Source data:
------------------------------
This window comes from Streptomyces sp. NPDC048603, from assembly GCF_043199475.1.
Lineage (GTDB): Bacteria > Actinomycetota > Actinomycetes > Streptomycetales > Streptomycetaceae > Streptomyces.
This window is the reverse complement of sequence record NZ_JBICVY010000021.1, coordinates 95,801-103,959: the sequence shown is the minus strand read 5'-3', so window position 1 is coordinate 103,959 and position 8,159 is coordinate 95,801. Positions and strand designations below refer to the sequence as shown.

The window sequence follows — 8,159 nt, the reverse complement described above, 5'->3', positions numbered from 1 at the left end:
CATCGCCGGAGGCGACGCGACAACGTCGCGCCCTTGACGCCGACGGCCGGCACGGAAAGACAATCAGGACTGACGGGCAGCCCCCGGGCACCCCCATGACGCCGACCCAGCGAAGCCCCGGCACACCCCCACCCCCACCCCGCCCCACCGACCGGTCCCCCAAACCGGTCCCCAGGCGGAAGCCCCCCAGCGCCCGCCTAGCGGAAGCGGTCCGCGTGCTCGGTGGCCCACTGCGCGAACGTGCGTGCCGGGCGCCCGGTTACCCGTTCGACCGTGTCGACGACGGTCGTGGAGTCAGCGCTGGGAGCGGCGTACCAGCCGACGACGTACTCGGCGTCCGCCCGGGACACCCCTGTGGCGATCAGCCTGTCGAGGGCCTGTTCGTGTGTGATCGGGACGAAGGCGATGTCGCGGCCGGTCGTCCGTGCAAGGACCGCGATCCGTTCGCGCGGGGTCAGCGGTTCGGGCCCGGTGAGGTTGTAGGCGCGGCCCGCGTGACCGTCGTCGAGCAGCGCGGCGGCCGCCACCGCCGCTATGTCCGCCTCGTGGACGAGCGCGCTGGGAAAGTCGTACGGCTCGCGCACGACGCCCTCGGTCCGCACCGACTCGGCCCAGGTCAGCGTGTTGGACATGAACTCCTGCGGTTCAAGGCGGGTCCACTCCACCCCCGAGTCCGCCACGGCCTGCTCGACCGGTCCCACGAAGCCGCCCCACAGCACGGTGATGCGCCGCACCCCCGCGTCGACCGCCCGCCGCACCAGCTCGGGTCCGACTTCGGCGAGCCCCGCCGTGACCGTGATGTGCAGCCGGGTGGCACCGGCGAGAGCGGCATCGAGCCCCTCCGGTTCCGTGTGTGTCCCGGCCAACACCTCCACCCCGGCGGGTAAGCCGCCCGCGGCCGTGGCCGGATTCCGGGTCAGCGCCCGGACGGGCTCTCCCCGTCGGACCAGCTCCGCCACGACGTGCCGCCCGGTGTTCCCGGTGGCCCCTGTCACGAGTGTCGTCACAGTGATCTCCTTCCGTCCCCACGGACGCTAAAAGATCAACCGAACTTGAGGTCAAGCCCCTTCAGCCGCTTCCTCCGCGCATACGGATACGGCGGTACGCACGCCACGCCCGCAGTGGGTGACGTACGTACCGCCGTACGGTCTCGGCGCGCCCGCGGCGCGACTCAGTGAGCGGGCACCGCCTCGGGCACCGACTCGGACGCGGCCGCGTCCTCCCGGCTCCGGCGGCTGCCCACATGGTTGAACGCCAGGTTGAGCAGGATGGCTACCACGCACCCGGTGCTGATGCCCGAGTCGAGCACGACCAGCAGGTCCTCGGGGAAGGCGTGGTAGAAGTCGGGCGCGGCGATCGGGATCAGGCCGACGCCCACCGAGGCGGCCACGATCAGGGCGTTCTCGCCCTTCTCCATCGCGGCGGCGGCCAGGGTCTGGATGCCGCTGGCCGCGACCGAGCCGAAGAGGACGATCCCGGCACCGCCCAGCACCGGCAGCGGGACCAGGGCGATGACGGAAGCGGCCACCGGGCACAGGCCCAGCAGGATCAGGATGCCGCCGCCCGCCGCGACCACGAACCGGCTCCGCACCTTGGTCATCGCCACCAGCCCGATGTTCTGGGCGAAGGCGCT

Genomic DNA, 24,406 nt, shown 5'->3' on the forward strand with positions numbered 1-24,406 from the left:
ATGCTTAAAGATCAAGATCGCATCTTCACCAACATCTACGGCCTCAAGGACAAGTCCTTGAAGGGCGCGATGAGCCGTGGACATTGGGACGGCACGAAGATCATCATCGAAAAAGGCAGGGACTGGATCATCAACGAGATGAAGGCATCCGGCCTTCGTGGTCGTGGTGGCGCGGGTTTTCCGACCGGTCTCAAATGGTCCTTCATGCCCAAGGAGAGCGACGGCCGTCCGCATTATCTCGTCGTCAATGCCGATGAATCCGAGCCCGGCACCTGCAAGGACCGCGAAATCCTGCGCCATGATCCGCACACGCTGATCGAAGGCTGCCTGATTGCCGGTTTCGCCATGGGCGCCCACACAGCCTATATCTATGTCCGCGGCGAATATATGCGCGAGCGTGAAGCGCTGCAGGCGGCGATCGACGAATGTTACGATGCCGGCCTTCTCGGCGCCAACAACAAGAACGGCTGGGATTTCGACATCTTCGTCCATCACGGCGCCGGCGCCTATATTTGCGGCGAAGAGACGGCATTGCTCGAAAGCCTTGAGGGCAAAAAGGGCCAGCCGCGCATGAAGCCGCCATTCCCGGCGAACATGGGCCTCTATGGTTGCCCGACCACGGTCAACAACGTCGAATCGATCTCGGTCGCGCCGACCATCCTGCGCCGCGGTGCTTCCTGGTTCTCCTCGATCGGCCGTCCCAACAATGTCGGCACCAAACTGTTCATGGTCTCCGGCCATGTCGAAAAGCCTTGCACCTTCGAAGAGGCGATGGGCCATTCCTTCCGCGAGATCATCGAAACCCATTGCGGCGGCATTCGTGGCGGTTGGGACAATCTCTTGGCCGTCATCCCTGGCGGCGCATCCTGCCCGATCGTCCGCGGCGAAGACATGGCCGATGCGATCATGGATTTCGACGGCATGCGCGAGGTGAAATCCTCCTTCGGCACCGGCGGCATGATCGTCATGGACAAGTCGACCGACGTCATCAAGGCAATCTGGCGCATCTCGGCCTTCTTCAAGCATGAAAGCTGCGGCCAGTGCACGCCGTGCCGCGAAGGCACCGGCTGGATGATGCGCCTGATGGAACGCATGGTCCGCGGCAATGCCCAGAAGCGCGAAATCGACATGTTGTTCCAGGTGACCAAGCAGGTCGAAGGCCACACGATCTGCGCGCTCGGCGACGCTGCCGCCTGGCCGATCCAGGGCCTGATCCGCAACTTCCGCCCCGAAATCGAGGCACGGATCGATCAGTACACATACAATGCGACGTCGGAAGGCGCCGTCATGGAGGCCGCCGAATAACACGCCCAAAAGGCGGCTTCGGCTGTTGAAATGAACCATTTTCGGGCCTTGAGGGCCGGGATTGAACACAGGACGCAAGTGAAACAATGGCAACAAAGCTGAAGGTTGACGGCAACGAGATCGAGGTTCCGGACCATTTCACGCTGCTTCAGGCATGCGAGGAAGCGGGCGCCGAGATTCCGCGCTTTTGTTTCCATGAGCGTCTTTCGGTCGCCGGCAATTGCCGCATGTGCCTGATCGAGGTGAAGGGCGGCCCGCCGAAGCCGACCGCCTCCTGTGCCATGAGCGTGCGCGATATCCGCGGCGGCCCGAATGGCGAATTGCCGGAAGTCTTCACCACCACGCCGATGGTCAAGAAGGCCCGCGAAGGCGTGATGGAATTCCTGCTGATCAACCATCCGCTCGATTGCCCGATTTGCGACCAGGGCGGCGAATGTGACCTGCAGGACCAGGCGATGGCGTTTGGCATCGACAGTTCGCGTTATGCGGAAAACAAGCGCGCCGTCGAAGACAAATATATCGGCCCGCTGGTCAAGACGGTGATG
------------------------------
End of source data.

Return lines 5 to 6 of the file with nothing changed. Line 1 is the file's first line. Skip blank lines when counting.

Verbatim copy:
CATCGCCGGAGGCGACGCGACAACGTCGCGCCCTTGACGCCGACGGCCGGCACGGAAAGACAATCAGGACTGACGGGCAGCCCCCGGGCACCCCCATGACGCCGACCCAGCGAAGCCCCGGCACACCCCCACCCCCACCCCGCCCCACCGACCGGTCCCCCAAACCGGTCCCCAGGCGGAAGCCCCCCAGCGCCCGCCTAGCGGAAGCGGTCCGCGTGCTCGGTGGCCCACTGCGCGAACGTGCGTGCCGGGCGCCCGGTTACCCGTTCGACCGTGTCGACGACGGTCGTGGAGTCAGCGCTGGGAGCGGCGTACCAGCCGACGACGTACTCGGCGTCCGCCCGGGACACCCCTGTGGCGATCAGCCTGTCGAGGGCCTGTTCGTGTGTGATCGGGACGAAGGCGATGTCGCGGCCGGTCGTCCGTGCAAGGACCGCGATCCGTTCGCGCGGGGTCAGCGGTTCGGGCCCGGTGAGGTTGTAGGCGCGGCCCGCGTGACCGTCGTCGAGCAGCGCGGCGGCCGCCACCGCCGCTATGTCCGCCTCGTGGACGAGCGCGCTGGGAAAGTCGTACGGCTCGCGCACGACGCCCTCGGTCCGCACCGACTCGGCCCAGGTCAGCGTGTTGGACATGAACTCCTGCGGTTCAAGGCGGGTCCACTCCACCCCCGAGTCCGCCACGGCCTGCTCGACCGGTCCCACGAAGCCGCCCCACAGCACGGTGATGCGCCGCACCCCCGCGTCGACCGCCCGCCGCACCAGCTCGGGTCCGACTTCGGCGAGCCCCGCCGTGACCGTGATGTGCAGCCGGGTGGCACCGGCGAGAGCGGCATCGAGCCCCTCCGGTTCCGTGTGTGTCCCGGCCAACACCTCCACCCCGGCGGGTAAGCCGCCCGCGGCCGTGGCCGGATTCCGGGTCAGCGCCCGGACGGGCTCTCCCCGTCGGACCAGCTCCGCCACGACGTGCCGCCCGGTGTTCCCGGTGGCCCCTGTCACGAGTGTCGTCACAGTGATCTCCTTCCGTCCCCACGGACGCTAAAAGATCAACCGAACTTGAGGTCAAGCCCCTTCAGCCGCTTCCTCCGCGCATACGGATACGGCGGTACGCACGCCACGCCCGCAGTGGGTGACGTACGTACCGCCGTACGGTCTCGGCGCGCCCGCGGCGCGACTCAGTGAGCGGGCACCGCCTCGGGCACCGACTCGGACGCGGCCGCGTCCTCCCGGCTCCGGCGGCTGCCCACATGGTTGAACGCCAGGTTGAGCAGGATGGCTACCACGCACCCGGTGCTGATGCCCGAGTCGAGCACGACCAGCAGGTCCTCGGGGAAGGCGTGGTAGAAGTCGGGCGCGGCGATCGGGATCAGGCCGACGCCCACCGAGGCGGCCACGATCAGGGCGTTCTCGCCCTTCTCCATCGCGGCGGCGGCCAGGGTCTGGATGCCGCTGGCCGCGACCGAGCCGAAGAGGACGATCCCGGCACCGCCCAGCACCGGCAGCGGGACCAGGGCGATGACGGAAGCGGCCACCGGGCACAGGCCCAGCAGGATCAGGATGCCGCCGCCCGCCGCGACCACGAACCGGCTCCGCACCTTGGTCATCGCCACCAGCCCGATGTTCTGGGCGAAGGCGCT

Genomic DNA, 24,406 nt, shown 5'->3' on the forward strand with positions numbered 1-24,406 from the left: